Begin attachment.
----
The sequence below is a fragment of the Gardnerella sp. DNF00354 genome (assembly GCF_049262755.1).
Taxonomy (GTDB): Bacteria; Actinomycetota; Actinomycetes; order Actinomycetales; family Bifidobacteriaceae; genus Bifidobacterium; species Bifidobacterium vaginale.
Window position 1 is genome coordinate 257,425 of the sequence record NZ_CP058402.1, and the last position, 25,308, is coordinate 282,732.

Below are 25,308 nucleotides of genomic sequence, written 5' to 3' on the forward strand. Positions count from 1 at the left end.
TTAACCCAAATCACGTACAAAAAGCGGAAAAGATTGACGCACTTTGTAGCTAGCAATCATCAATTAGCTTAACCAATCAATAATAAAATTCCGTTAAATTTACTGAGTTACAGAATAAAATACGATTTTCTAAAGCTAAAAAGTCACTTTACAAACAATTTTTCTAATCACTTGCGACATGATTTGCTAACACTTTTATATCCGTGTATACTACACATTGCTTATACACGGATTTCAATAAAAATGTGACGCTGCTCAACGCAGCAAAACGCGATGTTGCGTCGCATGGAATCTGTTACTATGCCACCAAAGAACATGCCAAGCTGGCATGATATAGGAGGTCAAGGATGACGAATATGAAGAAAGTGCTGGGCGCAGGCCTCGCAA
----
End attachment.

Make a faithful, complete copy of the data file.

The sequence below is a fragment of the Gardnerella sp. DNF00354 genome (assembly GCF_049262755.1).
Taxonomy (GTDB): Bacteria; Actinomycetota; Actinomycetes; order Actinomycetales; family Bifidobacteriaceae; genus Bifidobacterium; species Bifidobacterium vaginale.
Window position 1 is genome coordinate 257,425 of the sequence record NZ_CP058402.1, and the last position, 25,308, is coordinate 282,732.

Below are 25,308 nucleotides of genomic sequence, written 5' to 3' on the forward strand. Positions count from 1 at the left end.
TTAACCCAAATCACGTACAAAAAGCGGAAAAGATTGACGCACTTTGTAGCTAGCAATCATCAATTAGCTTAACCAATCAATAATAAAATTCCGTTAAATTTACTGAGTTACAGAATAAAATACGATTTTCTAAAGCTAAAAAGTCACTTTACAAACAATTTTTCTAATCACTTGCGACATGATTTGCTAACACTTTTATATCCGTGTATACTACACATTGCTTATACACGGATTTCAATAAAAATGTGACGCTGCTCAACGCAGCAAAACGCGATGTTGCGTCGCATGGAATCTGTTACTATGCCACCAAAGAACATGCCAAGCTGGCATGATATAGGAGGTCAAGGATGACGAATATGAAGAAAGTGCTGGGCGCAGGCCTCGCAA